Lane Technical College Prep High School
Architect: Bauer Latoza Studio & S.W.W.B.
Owner: Chicago Public Schools
Time Frame: 16 Months
During a 16-month span from 2015-2016, a crew of nearly 130 bricklayers, tuckpointers and laborers, sometimes working in two shifts, performed a twenty-million-dollar façade restoration at Lane Tech High School. Lane Tech is the largest College Prep High School in Chicago and is
the 6th largest in the state of Illinois. This 607,500-square foot high school opened in 1934, sits on 30 acres of land at the corner of Addison and Western Ave on Chicago’s north side and is currently occupied by 4,800 students, and faculty.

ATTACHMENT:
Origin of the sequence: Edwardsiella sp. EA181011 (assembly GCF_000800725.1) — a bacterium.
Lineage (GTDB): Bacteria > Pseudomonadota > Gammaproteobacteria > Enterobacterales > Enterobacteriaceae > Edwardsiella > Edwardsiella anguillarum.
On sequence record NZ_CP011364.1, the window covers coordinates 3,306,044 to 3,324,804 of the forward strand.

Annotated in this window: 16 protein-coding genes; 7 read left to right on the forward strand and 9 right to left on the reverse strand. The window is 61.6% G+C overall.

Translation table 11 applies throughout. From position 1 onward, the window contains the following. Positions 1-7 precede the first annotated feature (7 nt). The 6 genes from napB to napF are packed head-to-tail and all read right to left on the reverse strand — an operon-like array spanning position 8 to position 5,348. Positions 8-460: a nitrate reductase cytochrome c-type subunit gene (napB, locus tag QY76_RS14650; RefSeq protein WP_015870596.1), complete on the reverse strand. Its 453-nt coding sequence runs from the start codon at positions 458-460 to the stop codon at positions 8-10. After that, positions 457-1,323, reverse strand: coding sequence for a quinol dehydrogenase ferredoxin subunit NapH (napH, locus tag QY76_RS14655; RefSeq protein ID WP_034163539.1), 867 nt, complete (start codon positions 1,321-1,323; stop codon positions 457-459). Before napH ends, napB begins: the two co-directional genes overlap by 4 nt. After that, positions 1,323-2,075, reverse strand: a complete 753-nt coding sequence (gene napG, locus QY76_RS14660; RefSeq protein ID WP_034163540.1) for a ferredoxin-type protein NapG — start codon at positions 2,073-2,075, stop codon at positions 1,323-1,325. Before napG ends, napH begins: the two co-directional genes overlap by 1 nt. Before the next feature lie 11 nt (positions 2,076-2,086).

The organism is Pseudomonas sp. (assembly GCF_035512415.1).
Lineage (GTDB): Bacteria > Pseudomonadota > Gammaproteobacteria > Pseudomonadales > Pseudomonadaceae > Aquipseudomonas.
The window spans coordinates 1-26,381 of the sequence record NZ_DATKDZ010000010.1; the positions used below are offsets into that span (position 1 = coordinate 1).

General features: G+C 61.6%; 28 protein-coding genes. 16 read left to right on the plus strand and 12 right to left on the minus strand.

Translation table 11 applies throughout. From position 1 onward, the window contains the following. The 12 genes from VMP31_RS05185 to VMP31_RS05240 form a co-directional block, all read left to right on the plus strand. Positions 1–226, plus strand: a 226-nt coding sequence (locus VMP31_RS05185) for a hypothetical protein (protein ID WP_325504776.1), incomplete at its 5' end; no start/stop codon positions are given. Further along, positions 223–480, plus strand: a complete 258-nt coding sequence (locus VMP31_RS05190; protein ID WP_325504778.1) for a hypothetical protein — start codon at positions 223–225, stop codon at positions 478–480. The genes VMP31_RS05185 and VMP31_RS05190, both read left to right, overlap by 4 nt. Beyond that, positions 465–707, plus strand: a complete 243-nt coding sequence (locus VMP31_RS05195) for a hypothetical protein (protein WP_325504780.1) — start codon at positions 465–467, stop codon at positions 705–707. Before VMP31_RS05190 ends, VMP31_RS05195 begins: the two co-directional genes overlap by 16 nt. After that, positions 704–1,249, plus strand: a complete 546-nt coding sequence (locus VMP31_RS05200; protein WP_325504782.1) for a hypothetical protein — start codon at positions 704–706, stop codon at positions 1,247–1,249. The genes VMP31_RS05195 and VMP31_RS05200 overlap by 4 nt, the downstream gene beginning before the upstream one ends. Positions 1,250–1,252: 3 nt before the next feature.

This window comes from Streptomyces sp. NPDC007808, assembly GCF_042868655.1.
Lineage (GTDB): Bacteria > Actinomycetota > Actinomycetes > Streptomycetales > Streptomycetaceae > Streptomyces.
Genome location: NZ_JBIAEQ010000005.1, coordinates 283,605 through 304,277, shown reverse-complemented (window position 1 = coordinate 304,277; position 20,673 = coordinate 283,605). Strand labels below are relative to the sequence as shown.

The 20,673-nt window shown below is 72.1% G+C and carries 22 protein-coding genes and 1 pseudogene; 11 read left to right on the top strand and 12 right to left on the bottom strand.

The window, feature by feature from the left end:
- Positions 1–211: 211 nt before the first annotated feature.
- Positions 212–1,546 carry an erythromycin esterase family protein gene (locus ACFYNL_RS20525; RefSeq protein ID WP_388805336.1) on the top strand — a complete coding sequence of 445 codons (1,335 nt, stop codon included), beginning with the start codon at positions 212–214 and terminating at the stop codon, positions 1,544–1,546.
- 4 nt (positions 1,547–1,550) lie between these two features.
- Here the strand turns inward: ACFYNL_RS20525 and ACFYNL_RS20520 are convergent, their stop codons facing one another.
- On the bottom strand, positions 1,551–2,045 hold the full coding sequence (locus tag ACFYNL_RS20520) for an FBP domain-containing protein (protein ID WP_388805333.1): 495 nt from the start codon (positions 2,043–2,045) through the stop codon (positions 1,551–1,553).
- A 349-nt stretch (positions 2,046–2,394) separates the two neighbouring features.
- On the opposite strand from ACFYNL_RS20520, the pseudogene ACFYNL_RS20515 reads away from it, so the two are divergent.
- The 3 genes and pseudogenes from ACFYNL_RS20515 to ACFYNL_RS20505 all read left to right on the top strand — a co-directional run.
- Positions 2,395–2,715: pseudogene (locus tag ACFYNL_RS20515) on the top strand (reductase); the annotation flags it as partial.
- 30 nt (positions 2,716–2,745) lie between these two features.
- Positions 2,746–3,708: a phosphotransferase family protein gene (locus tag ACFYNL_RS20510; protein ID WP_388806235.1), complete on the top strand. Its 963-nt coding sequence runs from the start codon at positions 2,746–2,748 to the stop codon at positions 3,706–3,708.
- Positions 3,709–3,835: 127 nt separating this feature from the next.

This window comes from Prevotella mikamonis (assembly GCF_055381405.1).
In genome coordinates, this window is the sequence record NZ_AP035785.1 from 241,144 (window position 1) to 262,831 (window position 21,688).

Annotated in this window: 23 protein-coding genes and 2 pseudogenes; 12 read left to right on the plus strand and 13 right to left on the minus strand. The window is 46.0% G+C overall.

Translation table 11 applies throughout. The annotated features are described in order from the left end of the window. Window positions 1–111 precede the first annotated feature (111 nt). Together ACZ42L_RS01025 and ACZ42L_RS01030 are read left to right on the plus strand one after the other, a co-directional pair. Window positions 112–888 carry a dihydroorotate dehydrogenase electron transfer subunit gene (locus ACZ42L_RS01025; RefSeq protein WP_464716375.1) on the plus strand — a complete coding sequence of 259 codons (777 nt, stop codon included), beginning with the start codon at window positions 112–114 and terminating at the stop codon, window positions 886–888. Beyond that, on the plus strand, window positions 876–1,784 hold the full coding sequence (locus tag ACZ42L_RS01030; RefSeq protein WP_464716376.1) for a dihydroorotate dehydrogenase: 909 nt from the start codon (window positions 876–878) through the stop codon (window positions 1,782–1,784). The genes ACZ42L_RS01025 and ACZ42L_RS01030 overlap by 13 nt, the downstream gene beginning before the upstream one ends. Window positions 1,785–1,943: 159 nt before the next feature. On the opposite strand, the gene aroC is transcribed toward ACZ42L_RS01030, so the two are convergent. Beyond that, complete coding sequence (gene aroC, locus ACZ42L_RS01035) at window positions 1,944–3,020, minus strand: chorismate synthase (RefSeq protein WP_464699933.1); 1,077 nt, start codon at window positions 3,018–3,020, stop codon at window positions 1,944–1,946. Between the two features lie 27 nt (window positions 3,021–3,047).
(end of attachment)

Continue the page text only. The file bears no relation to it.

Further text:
After decades of weather exposure, the exterior masonry had begun to deteriorate and required a thorough rejuvenation. In total 6000 LF of brick parapet wall was demolished to the roof line then rebuilt 3 courses higher accommodating the new roofing system. 34,000 sqft of masonry buttresses were demoed to expose structural steel columns for inspection. Steel that was in perfect condition remained in-place but was freed from any rust, painted and flashed to ensure additional longevity. Steel that had eroded over time, rusted or delaminated was logged and inspected by a structural engineer who then instructed our team to repair the existing or replace it with new steel. A small dedicated team of bricklayers, led by an iPad-equipped foreman, worked in conjunction with the structural engineer and the management team to document, catalog and address all needed steel work. 5,400 lineal feet of lintels needed to be repaired, primed, painted and flashed before being enclosed in new brick. 163,000 square feet of grinding and tuckpointing was performed 18,700 LF of flashing was installed and over 1.1 million new brick were laid. In addition to the extensive brickwork, tuckpointing and steel repairs, 15,000 pieces of terra cotta were removed from the façade. Each piece was meticulously inspected, photographed, inventoried and stored for reinstallation.Pieces that were damaged beyond repair required duplication. That process involved casting a mold from an existing piece then replicating its profile-shape in cast stone material. There was a total of 2,406 pieces requiring reproduction. Another 1,530 damaged pieces were repaired, using a cementitious repair mortar, in an on-site workshop that was dedicated to terra cotta repairs. The newly repaired pieces and the cast-stone duplicates were then reinstalled and painted with custom, multi-colored coatings to match the existing terra cotta’s look and finish. The foremen worked diligently with the management team to create real-time as-built drawings so that at any given moment the status and location of one or more pieces of terra cotta could be had within minutes. This allowed the G.C. and owner’s rep to sign off on allowance quantities with certainty and ease. Finally, the statistics of this project are impressive on their own. But they they’re even more impressive when you consider that in 16 months there were no lost-time incidents were recorded, and this work was performed on a fully occupied building. Except for the regularly scheduled academic calendar breaks, classes and extracurricular activities continued all day, during every phase of this restoration.